Chapter Two (26 June)  of the 2008 South Australian Tour Diary turned out to be bigger than expected. It's in excess of 30 pages. It starts off with our drive from McLaren Vale to the Barossa, were we spent three days. We didn't visit many wineries on this day, but we did taste lots of terrific wine. Our first port of call was Kaesler. After this visit, I now have a new favourite winery in the Barossa. Next stop was Langmeil and the tasting was better than expected. After lunch it was off to Teusner to get their story and try their line-up. The final appointment to the date was a beauty. Back to Seppeltsfield to see what they were up to under the new ownership. All in all, it was a top day.

 

Chapter Three (10 July) continues our journey through the Barossa. For a small operation, Laughing Jack is impressive and I am not surprised their wines sell out quickly. Hentley Farm was another first visit. They now also have a second label, Fools Bay, that represents real value and is exported all over the world We had a quick visit to Murdock's new place. Lovely building. Pity about the wine. We had an impressive line up of wines at Rolf Binder/Magpie Estate and some of these get a big thumbs up. There are also two "Claytons" visits in this Chapter. I couldn't get to either Turkey Flat or Kalleske, which was a shame as they both release their new wines in May. The good news is both of them were kind enough to send samples and the reviews have been included in this Chapter.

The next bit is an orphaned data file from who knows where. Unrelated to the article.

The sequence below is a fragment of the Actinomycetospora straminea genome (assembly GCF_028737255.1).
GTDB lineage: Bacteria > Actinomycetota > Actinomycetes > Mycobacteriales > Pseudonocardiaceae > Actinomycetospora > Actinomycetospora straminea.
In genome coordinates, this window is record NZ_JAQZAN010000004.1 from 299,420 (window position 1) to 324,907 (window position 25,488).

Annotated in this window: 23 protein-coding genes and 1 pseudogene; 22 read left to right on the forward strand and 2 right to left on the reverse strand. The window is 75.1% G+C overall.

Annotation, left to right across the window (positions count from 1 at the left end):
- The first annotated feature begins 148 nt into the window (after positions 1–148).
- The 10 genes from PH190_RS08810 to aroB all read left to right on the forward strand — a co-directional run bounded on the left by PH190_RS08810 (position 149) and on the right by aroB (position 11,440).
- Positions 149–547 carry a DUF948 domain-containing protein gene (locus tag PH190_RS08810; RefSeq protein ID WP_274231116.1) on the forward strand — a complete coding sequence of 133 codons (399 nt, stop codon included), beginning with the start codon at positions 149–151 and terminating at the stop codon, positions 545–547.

Chapter Four (17 July)  continues with our last day in the Barossa and Eden Valley.  It's an average size Chapter, twenty six pages. We kicked off with an incredible breakfast. It takes real talent to be able to mess up bacon and eggs so badly. Swearing Gordon Ramsey would have had apoplexies and would have been rendered speechless if my breakfast was put in front of him. The first appointment was at Dutschke and Wayne continues to kick goals. The revered Rockford was next. Surprisingly, it was not as good as expected. We then found a real gem in Angaston that specialised in boutique wines from the Eden Valley. Its a very special place. The final appointment was at Yalumba where we had a private tasting of all their mid range and top wines. Some exciting stuff coming out of here now too. There are also a number of tasting notes covering Charles Cimicky wines. Chapter Four is here.